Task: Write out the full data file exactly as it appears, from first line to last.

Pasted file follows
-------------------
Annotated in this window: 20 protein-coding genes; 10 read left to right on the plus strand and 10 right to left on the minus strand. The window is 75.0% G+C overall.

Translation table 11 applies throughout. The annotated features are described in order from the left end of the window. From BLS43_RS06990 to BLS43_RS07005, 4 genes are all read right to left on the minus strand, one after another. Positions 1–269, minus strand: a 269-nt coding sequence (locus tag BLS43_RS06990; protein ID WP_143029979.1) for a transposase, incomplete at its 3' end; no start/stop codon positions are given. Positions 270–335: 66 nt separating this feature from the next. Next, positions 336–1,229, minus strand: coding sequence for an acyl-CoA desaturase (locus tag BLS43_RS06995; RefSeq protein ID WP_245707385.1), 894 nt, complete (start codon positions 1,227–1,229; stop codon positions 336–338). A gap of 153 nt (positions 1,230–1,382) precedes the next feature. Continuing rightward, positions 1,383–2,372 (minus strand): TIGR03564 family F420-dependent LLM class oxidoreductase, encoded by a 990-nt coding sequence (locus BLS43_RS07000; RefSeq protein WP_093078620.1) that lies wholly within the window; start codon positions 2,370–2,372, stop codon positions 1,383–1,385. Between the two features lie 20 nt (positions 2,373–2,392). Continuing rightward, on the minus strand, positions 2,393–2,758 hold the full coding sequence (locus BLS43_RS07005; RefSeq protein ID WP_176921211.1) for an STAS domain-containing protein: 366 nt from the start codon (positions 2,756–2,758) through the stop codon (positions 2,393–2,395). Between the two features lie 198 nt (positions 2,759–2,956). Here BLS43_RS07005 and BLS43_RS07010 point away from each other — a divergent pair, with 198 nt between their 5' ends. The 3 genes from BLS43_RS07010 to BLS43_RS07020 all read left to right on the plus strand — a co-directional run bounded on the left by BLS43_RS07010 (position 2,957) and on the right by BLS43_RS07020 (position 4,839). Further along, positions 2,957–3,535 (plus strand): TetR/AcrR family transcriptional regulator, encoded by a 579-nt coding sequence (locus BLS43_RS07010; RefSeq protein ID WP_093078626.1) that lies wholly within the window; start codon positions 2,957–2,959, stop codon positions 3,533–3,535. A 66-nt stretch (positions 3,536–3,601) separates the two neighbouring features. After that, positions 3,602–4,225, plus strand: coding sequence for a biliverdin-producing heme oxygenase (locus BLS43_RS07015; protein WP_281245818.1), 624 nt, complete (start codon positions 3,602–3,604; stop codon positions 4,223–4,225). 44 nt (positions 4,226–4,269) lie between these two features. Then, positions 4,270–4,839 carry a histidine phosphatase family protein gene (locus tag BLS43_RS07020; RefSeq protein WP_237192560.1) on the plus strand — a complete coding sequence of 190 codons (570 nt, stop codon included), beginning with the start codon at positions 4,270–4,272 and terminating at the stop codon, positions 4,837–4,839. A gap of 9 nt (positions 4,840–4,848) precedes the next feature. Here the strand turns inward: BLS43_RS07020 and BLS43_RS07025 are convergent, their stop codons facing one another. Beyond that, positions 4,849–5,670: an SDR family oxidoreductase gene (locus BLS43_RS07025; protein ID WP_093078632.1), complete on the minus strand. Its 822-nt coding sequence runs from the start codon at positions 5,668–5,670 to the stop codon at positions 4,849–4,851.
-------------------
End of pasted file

Annotated in this window: 20 protein-coding genes; 10 read left to right on the plus strand and 10 right to left on the minus strand. The window is 75.0% G+C overall.

Translation table 11 applies throughout. The annotated features are described in order from the left end of the window. From BLS43_RS06990 to BLS43_RS07005, 4 genes are all read right to left on the minus strand, one after another. Positions 1–269, minus strand: a 269-nt coding sequence (locus tag BLS43_RS06990; protein ID WP_143029979.1) for a transposase, incomplete at its 3' end; no start/stop codon positions are given. Positions 270–335: 66 nt separating this feature from the next. Next, positions 336–1,229, minus strand: coding sequence for an acyl-CoA desaturase (locus tag BLS43_RS06995; RefSeq protein ID WP_245707385.1), 894 nt, complete (start codon positions 1,227–1,229; stop codon positions 336–338). A gap of 153 nt (positions 1,230–1,382) precedes the next feature. Continuing rightward, positions 1,383–2,372 (minus strand): TIGR03564 family F420-dependent LLM class oxidoreductase, encoded by a 990-nt coding sequence (locus BLS43_RS07000; RefSeq protein WP_093078620.1) that lies wholly within the window; start codon positions 2,370–2,372, stop codon positions 1,383–1,385. Between the two features lie 20 nt (positions 2,373–2,392). Continuing rightward, on the minus strand, positions 2,393–2,758 hold the full coding sequence (locus BLS43_RS07005; RefSeq protein ID WP_176921211.1) for an STAS domain-containing protein: 366 nt from the start codon (positions 2,756–2,758) through the stop codon (positions 2,393–2,395). Between the two features lie 198 nt (positions 2,759–2,956). Here BLS43_RS07005 and BLS43_RS07010 point away from each other — a divergent pair, with 198 nt between their 5' ends. The 3 genes from BLS43_RS07010 to BLS43_RS07020 all read left to right on the plus strand — a co-directional run bounded on the left by BLS43_RS07010 (position 2,957) and on the right by BLS43_RS07020 (position 4,839). Further along, positions 2,957–3,535 (plus strand): TetR/AcrR family transcriptional regulator, encoded by a 579-nt coding sequence (locus BLS43_RS07010; RefSeq protein ID WP_093078626.1) that lies wholly within the window; start codon positions 2,957–2,959, stop codon positions 3,533–3,535. A 66-nt stretch (positions 3,536–3,601) separates the two neighbouring features. After that, positions 3,602–4,225, plus strand: coding sequence for a biliverdin-producing heme oxygenase (locus BLS43_RS07015; protein WP_281245818.1), 624 nt, complete (start codon positions 3,602–3,604; stop codon positions 4,223–4,225). 44 nt (positions 4,226–4,269) lie between these two features. Then, positions 4,270–4,839 carry a histidine phosphatase family protein gene (locus tag BLS43_RS07020; RefSeq protein WP_237192560.1) on the plus strand — a complete coding sequence of 190 codons (570 nt, stop codon included), beginning with the start codon at positions 4,270–4,272 and terminating at the stop codon, positions 4,837–4,839. A gap of 9 nt (positions 4,840–4,848) precedes the next feature. Here the strand turns inward: BLS43_RS07020 and BLS43_RS07025 are convergent, their stop codons facing one another. Beyond that, positions 4,849–5,670: an SDR family oxidoreductase gene (locus BLS43_RS07025; protein ID WP_093078632.1), complete on the minus strand. Its 822-nt coding sequence runs from the start codon at positions 5,668–5,670 to the stop codon at positions 4,849–4,851.